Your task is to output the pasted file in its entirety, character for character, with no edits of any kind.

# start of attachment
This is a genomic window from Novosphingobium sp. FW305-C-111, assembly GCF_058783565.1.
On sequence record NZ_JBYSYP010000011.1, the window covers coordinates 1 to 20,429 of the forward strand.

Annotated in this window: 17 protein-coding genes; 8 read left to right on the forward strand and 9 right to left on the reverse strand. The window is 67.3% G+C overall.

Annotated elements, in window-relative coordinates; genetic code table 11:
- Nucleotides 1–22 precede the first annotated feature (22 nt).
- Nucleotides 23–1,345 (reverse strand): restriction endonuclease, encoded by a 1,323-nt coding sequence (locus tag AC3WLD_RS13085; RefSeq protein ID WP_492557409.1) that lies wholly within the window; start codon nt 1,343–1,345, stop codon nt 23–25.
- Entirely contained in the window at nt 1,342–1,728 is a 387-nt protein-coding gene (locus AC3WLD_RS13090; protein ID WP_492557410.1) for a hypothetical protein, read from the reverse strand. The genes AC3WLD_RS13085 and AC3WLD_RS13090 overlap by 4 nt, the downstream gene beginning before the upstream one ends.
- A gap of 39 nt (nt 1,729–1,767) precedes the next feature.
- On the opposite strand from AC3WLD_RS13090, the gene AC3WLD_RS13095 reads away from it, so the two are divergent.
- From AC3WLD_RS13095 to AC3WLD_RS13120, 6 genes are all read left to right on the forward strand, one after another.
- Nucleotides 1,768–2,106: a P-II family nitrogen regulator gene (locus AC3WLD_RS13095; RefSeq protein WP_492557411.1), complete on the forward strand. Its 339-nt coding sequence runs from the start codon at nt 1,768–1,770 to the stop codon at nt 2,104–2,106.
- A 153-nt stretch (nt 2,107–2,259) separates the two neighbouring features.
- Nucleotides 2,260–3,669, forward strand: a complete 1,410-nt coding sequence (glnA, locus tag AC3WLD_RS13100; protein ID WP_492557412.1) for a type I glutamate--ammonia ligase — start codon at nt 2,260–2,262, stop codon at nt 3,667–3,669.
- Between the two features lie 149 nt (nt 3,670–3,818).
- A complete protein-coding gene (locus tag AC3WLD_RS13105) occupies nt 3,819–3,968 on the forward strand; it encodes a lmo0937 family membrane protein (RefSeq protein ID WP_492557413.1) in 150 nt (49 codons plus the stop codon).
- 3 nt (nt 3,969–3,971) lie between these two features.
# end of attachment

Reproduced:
This is a genomic window from Novosphingobium sp. FW305-C-111, assembly GCF_058783565.1.
On sequence record NZ_JBYSYP010000011.1, the window covers coordinates 1 to 20,429 of the forward strand.

Annotated in this window: 17 protein-coding genes; 8 read left to right on the forward strand and 9 right to left on the reverse strand. The window is 67.3% G+C overall.

Annotated elements, in window-relative coordinates; genetic code table 11:
- Nucleotides 1–22 precede the first annotated feature (22 nt).
- Nucleotides 23–1,345 (reverse strand): restriction endonuclease, encoded by a 1,323-nt coding sequence (locus tag AC3WLD_RS13085; RefSeq protein ID WP_492557409.1) that lies wholly within the window; start codon nt 1,343–1,345, stop codon nt 23–25.
- Entirely contained in the window at nt 1,342–1,728 is a 387-nt protein-coding gene (locus AC3WLD_RS13090; protein ID WP_492557410.1) for a hypothetical protein, read from the reverse strand. The genes AC3WLD_RS13085 and AC3WLD_RS13090 overlap by 4 nt, the downstream gene beginning before the upstream one ends.
- A gap of 39 nt (nt 1,729–1,767) precedes the next feature.
- On the opposite strand from AC3WLD_RS13090, the gene AC3WLD_RS13095 reads away from it, so the two are divergent.
- From AC3WLD_RS13095 to AC3WLD_RS13120, 6 genes are all read left to right on the forward strand, one after another.
- Nucleotides 1,768–2,106: a P-II family nitrogen regulator gene (locus AC3WLD_RS13095; RefSeq protein WP_492557411.1), complete on the forward strand. Its 339-nt coding sequence runs from the start codon at nt 1,768–1,770 to the stop codon at nt 2,104–2,106.
- A 153-nt stretch (nt 2,107–2,259) separates the two neighbouring features.
- Nucleotides 2,260–3,669, forward strand: a complete 1,410-nt coding sequence (glnA, locus tag AC3WLD_RS13100; protein ID WP_492557412.1) for a type I glutamate--ammonia ligase — start codon at nt 2,260–2,262, stop codon at nt 3,667–3,669.
- Between the two features lie 149 nt (nt 3,670–3,818).
- A complete protein-coding gene (locus tag AC3WLD_RS13105) occupies nt 3,819–3,968 on the forward strand; it encodes a lmo0937 family membrane protein (RefSeq protein ID WP_492557413.1) in 150 nt (49 codons plus the stop codon).
- 3 nt (nt 3,969–3,971) lie between these two features.